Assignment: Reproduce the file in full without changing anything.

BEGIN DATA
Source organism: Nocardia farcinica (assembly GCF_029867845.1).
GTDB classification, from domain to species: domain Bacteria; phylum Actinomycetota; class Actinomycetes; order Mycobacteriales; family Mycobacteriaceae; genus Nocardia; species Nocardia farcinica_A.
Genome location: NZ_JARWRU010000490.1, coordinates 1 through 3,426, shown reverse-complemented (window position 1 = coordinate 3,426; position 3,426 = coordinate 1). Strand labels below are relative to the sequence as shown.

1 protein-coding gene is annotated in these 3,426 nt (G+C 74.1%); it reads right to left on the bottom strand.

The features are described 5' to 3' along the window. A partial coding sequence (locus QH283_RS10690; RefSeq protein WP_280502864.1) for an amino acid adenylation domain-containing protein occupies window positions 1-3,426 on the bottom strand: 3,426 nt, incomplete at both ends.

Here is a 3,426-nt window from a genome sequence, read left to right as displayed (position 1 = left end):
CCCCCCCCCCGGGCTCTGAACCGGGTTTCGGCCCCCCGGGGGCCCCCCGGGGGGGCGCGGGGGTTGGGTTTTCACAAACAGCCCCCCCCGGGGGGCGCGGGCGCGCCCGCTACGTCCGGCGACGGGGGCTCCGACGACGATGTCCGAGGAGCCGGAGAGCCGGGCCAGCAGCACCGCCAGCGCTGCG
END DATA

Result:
Source organism: Nocardia farcinica (assembly GCF_029867845.1).
GTDB classification, from domain to species: domain Bacteria; phylum Actinomycetota; class Actinomycetes; order Mycobacteriales; family Mycobacteriaceae; genus Nocardia; species Nocardia farcinica_A.
Genome location: NZ_JARWRU010000490.1, coordinates 1 through 3,426, shown reverse-complemented (window position 1 = coordinate 3,426; position 3,426 = coordinate 1). Strand labels below are relative to the sequence as shown.

1 protein-coding gene is annotated in these 3,426 nt (G+C 74.1%); it reads right to left on the bottom strand.

The features are described 5' to 3' along the window. A partial coding sequence (locus QH283_RS10690; RefSeq protein WP_280502864.1) for an amino acid adenylation domain-containing protein occupies window positions 1-3,426 on the bottom strand: 3,426 nt, incomplete at both ends.

Here is a 3,426-nt window from a genome sequence, read left to right as displayed (position 1 = left end):
CCCCCCCCCCGGGCTCTGAACCGGGTTTCGGCCCCCCGGGGGCCCCCCGGGGGGGCGCGGGGGTTGGGTTTTCACAAACAGCCCCCCCCGGGGGGCGCGGGCGCGCCCGCTACGTCCGGCGACGGGGGCTCCGACGACGATGTCCGAGGAGCCGGAGAGCCGGGCCAGCAGCACCGCCAGCGCTGCG